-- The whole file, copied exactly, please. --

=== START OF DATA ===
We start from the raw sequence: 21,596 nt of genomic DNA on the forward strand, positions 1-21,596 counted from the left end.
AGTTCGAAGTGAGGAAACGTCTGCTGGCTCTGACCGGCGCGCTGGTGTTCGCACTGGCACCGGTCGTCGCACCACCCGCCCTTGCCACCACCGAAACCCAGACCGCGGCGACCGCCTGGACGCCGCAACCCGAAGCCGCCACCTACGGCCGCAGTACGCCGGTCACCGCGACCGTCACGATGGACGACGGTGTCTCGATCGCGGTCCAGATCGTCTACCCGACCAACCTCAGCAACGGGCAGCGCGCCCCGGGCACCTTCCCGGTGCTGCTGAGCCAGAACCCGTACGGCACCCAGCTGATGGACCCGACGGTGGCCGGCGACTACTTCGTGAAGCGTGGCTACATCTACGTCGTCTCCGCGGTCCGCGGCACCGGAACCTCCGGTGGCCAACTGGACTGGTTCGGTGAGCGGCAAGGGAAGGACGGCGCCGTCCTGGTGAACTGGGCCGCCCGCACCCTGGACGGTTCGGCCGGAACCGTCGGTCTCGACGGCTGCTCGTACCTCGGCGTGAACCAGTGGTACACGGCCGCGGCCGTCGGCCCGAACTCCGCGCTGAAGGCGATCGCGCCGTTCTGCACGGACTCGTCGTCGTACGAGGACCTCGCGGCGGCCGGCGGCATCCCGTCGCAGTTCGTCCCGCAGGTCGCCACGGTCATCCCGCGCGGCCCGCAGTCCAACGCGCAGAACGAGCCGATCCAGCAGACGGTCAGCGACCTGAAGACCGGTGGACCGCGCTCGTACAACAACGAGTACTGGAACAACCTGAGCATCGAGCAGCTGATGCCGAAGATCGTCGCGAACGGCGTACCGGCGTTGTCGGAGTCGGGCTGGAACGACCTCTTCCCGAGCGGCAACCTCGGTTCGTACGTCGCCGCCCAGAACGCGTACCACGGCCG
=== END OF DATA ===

We start from the raw sequence: 21,596 nt of genomic DNA on the forward strand, positions 1-21,596 counted from the left end.
AGTTCGAAGTGAGGAAACGTCTGCTGGCTCTGACCGGCGCGCTGGTGTTCGCACTGGCACCGGTCGTCGCACCACCCGCCCTTGCCACCACCGAAACCCAGACCGCGGCGACCGCCTGGACGCCGCAACCCGAAGCCGCCACCTACGGCCGCAGTACGCCGGTCACCGCGACCGTCACGATGGACGACGGTGTCTCGATCGCGGTCCAGATCGTCTACCCGACCAACCTCAGCAACGGGCAGCGCGCCCCGGGCACCTTCCCGGTGCTGCTGAGCCAGAACCCGTACGGCACCCAGCTGATGGACCCGACGGTGGCCGGCGACTACTTCGTGAAGCGTGGCTACATCTACGTCGTCTCCGCGGTCCGCGGCACCGGAACCTCCGGTGGCCAACTGGACTGGTTCGGTGAGCGGCAAGGGAAGGACGGCGCCGTCCTGGTGAACTGGGCCGCCCGCACCCTGGACGGTTCGGCCGGAACCGTCGGTCTCGACGGCTGCTCGTACCTCGGCGTGAACCAGTGGTACACGGCCGCGGCCGTCGGCCCGAACTCCGCGCTGAAGGCGATCGCGCCGTTCTGCACGGACTCGTCGTCGTACGAGGACCTCGCGGCGGCCGGCGGCATCCCGTCGCAGTTCGTCCCGCAGGTCGCCACGGTCATCCCGCGCGGCCCGCAGTCCAACGCGCAGAACGAGCCGATCCAGCAGACGGTCAGCGACCTGAAGACCGGTGGACCGCGCTCGTACAACAACGAGTACTGGAACAACCTGAGCATCGAGCAGCTGATGCCGAAGATCGTCGCGAACGGCGTACCGGCGTTGTCGGAGTCGGGCTGGAACGACCTCTTCCCGAGCGGCAACCTCGGTTCGTACGTCGCCGCCCAGAACGCGTACCACGGCCG